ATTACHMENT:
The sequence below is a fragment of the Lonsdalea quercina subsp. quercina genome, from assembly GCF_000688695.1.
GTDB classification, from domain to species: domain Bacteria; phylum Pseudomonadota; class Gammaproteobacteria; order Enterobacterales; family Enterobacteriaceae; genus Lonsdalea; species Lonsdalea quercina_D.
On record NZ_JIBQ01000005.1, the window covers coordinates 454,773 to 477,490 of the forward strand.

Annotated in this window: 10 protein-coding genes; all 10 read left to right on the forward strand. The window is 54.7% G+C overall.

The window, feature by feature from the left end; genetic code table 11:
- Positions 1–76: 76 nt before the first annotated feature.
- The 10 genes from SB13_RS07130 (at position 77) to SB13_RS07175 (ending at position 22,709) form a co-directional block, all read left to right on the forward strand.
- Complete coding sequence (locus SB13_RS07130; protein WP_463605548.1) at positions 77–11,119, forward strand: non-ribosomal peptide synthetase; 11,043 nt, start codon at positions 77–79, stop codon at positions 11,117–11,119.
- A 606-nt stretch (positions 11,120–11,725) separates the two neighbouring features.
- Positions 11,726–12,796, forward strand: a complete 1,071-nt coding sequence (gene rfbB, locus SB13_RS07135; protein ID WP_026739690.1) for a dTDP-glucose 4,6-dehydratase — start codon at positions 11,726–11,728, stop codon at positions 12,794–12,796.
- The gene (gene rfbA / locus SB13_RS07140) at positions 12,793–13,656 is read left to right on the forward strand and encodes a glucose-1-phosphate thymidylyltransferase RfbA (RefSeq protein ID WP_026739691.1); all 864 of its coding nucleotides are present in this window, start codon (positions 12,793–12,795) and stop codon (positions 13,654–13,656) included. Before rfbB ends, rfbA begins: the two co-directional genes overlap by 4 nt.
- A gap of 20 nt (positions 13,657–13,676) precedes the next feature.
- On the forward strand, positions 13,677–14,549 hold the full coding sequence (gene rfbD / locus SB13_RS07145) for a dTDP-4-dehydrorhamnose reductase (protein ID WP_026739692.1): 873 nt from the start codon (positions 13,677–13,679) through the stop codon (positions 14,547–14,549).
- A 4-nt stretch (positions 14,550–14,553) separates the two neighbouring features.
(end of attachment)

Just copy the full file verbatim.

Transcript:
The sequence below is a fragment of the Lonsdalea quercina subsp. quercina genome, from assembly GCF_000688695.1.
GTDB classification, from domain to species: domain Bacteria; phylum Pseudomonadota; class Gammaproteobacteria; order Enterobacterales; family Enterobacteriaceae; genus Lonsdalea; species Lonsdalea quercina_D.
On record NZ_JIBQ01000005.1, the window covers coordinates 454,773 to 477,490 of the forward strand.

Annotated in this window: 10 protein-coding genes; all 10 read left to right on the forward strand. The window is 54.7% G+C overall.

The window, feature by feature from the left end; genetic code table 11:
- Positions 1–76: 76 nt before the first annotated feature.
- The 10 genes from SB13_RS07130 (at position 77) to SB13_RS07175 (ending at position 22,709) form a co-directional block, all read left to right on the forward strand.
- Complete coding sequence (locus SB13_RS07130; protein WP_463605548.1) at positions 77–11,119, forward strand: non-ribosomal peptide synthetase; 11,043 nt, start codon at positions 77–79, stop codon at positions 11,117–11,119.
- A 606-nt stretch (positions 11,120–11,725) separates the two neighbouring features.
- Positions 11,726–12,796, forward strand: a complete 1,071-nt coding sequence (gene rfbB, locus SB13_RS07135; protein ID WP_026739690.1) for a dTDP-glucose 4,6-dehydratase — start codon at positions 11,726–11,728, stop codon at positions 12,794–12,796.
- The gene (gene rfbA / locus SB13_RS07140) at positions 12,793–13,656 is read left to right on the forward strand and encodes a glucose-1-phosphate thymidylyltransferase RfbA (RefSeq protein ID WP_026739691.1); all 864 of its coding nucleotides are present in this window, start codon (positions 12,793–12,795) and stop codon (positions 13,654–13,656) included. Before rfbB ends, rfbA begins: the two co-directional genes overlap by 4 nt.
- A gap of 20 nt (positions 13,657–13,676) precedes the next feature.
- On the forward strand, positions 13,677–14,549 hold the full coding sequence (gene rfbD / locus SB13_RS07145) for a dTDP-4-dehydrorhamnose reductase (protein ID WP_026739692.1): 873 nt from the start codon (positions 13,677–13,679) through the stop codon (positions 14,547–14,549).
- A 4-nt stretch (positions 14,550–14,553) separates the two neighbouring features.